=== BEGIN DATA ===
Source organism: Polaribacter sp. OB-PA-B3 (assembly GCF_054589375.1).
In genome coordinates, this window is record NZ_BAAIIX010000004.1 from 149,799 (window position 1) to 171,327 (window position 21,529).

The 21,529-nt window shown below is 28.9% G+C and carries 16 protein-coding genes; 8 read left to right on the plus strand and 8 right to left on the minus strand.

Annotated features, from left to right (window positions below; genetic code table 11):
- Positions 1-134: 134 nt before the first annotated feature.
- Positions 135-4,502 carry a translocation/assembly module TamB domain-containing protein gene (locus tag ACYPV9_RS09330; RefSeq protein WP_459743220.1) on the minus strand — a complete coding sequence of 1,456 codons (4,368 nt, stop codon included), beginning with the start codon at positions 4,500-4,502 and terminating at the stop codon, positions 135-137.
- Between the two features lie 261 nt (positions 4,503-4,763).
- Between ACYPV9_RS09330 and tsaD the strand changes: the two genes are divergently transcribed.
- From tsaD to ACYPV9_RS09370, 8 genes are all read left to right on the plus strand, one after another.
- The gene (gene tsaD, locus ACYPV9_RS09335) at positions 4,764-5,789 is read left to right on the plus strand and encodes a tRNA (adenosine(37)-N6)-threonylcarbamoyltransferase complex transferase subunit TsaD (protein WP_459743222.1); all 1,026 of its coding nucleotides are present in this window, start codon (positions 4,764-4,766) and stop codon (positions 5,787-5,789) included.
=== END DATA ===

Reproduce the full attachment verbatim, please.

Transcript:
Source organism: Polaribacter sp. OB-PA-B3 (assembly GCF_054589375.1).
In genome coordinates, this window is record NZ_BAAIIX010000004.1 from 149,799 (window position 1) to 171,327 (window position 21,529).

The 21,529-nt window shown below is 28.9% G+C and carries 16 protein-coding genes; 8 read left to right on the plus strand and 8 right to left on the minus strand.

Annotated features, from left to right (window positions below; genetic code table 11):
- Positions 1-134: 134 nt before the first annotated feature.
- Positions 135-4,502 carry a translocation/assembly module TamB domain-containing protein gene (locus tag ACYPV9_RS09330; RefSeq protein WP_459743220.1) on the minus strand — a complete coding sequence of 1,456 codons (4,368 nt, stop codon included), beginning with the start codon at positions 4,500-4,502 and terminating at the stop codon, positions 135-137.
- Between the two features lie 261 nt (positions 4,503-4,763).
- Between ACYPV9_RS09330 and tsaD the strand changes: the two genes are divergently transcribed.
- From tsaD to ACYPV9_RS09370, 8 genes are all read left to right on the plus strand, one after another.
- The gene (gene tsaD, locus ACYPV9_RS09335) at positions 4,764-5,789 is read left to right on the plus strand and encodes a tRNA (adenosine(37)-N6)-threonylcarbamoyltransferase complex transferase subunit TsaD (protein WP_459743222.1); all 1,026 of its coding nucleotides are present in this window, start codon (positions 4,764-4,766) and stop codon (positions 5,787-5,789) included.